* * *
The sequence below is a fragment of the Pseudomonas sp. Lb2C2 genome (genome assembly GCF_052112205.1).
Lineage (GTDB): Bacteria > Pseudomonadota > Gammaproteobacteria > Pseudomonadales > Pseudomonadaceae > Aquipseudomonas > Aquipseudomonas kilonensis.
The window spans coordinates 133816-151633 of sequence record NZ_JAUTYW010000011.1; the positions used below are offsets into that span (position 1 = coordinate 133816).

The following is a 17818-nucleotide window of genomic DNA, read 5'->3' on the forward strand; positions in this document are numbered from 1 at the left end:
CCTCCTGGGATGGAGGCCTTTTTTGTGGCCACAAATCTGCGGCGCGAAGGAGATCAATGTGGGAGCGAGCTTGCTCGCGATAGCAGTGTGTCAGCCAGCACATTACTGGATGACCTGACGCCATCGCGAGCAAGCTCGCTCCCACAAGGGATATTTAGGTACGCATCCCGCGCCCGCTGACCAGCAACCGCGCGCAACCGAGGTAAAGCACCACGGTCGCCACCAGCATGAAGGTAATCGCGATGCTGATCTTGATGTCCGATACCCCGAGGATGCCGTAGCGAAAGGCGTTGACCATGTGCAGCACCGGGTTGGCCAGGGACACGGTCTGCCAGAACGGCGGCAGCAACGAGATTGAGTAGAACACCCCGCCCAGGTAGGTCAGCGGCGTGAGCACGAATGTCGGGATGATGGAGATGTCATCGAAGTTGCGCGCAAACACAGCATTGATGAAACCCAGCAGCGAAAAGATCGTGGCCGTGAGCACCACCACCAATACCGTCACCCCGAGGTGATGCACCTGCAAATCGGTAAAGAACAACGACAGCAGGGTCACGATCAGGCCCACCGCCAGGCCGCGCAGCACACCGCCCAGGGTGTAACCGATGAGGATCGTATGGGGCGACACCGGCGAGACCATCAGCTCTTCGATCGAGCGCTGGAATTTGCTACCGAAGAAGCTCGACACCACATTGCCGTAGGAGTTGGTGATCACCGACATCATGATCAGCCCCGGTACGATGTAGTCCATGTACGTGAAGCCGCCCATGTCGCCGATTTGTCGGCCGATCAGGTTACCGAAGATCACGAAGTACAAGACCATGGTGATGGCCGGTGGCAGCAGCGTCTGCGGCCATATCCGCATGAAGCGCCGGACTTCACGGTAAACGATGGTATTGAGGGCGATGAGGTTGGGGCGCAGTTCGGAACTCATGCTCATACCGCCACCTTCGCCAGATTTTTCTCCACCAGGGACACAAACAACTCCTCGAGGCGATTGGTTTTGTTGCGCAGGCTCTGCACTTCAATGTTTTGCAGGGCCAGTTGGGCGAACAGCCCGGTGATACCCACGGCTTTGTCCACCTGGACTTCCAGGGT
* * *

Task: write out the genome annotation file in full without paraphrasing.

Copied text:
The sequence below is a fragment of the Pseudomonas sp. Lb2C2 genome (genome assembly GCF_052112205.1).
Lineage (GTDB): Bacteria > Pseudomonadota > Gammaproteobacteria > Pseudomonadales > Pseudomonadaceae > Aquipseudomonas > Aquipseudomonas kilonensis.
The window spans coordinates 133816-151633 of sequence record NZ_JAUTYW010000011.1; the positions used below are offsets into that span (position 1 = coordinate 133816).

The following is a 17818-nucleotide window of genomic DNA, read 5'->3' on the forward strand; positions in this document are numbered from 1 at the left end:
CCTCCTGGGATGGAGGCCTTTTTTGTGGCCACAAATCTGCGGCGCGAAGGAGATCAATGTGGGAGCGAGCTTGCTCGCGATAGCAGTGTGTCAGCCAGCACATTACTGGATGACCTGACGCCATCGCGAGCAAGCTCGCTCCCACAAGGGATATTTAGGTACGCATCCCGCGCCCGCTGACCAGCAACCGCGCGCAACCGAGGTAAAGCACCACGGTCGCCACCAGCATGAAGGTAATCGCGATGCTGATCTTGATGTCCGATACCCCGAGGATGCCGTAGCGAAAGGCGTTGACCATGTGCAGCACCGGGTTGGCCAGGGACACGGTCTGCCAGAACGGCGGCAGCAACGAGATTGAGTAGAACACCCCGCCCAGGTAGGTCAGCGGCGTGAGCACGAATGTCGGGATGATGGAGATGTCATCGAAGTTGCGCGCAAACACAGCATTGATGAAACCCAGCAGCGAAAAGATCGTGGCCGTGAGCACCACCACCAATACCGTCACCCCGAGGTGATGCACCTGCAAATCGGTAAAGAACAACGACAGCAGGGTCACGATCAGGCCCACCGCCAGGCCGCGCAGCACACCGCCCAGGGTGTAACCGATGAGGATCGTATGGGGCGACACCGGCGAGACCATCAGCTCTTCGATCGAGCGCTGGAATTTGCTACCGAAGAAGCTCGACACCACATTGCCGTAGGAGTTGGTGATCACCGACATCATGATCAGCCCCGGTACGATGTAGTCCATGTACGTGAAGCCGCCCATGTCGCCGATTTGTCGGCCGATCAGGTTACCGAAGATCACGAAGTACAAGACCATGGTGATGGCCGGTGGCAGCAGCGTCTGCGGCCATATCCGCATGAAGCGCCGGACTTCACGGTAAACGATGGTATTGAGGGCGATGAGGTTGGGGCGCAGTTCGGAACTCATGCTCATACCGCCACCTTCGCCAGATTTTTCTCCACCAGGGACACAAACAACTCCTCGAGGCGATTGGTTTTGTTGCGCAGGCTCTGCACTTCAATGTTTTGCAGGGCCAGTTGGGCGAACAGCCCGGTGATACCCACGGCTTTGTCCACCTGGACTTCCAGGGT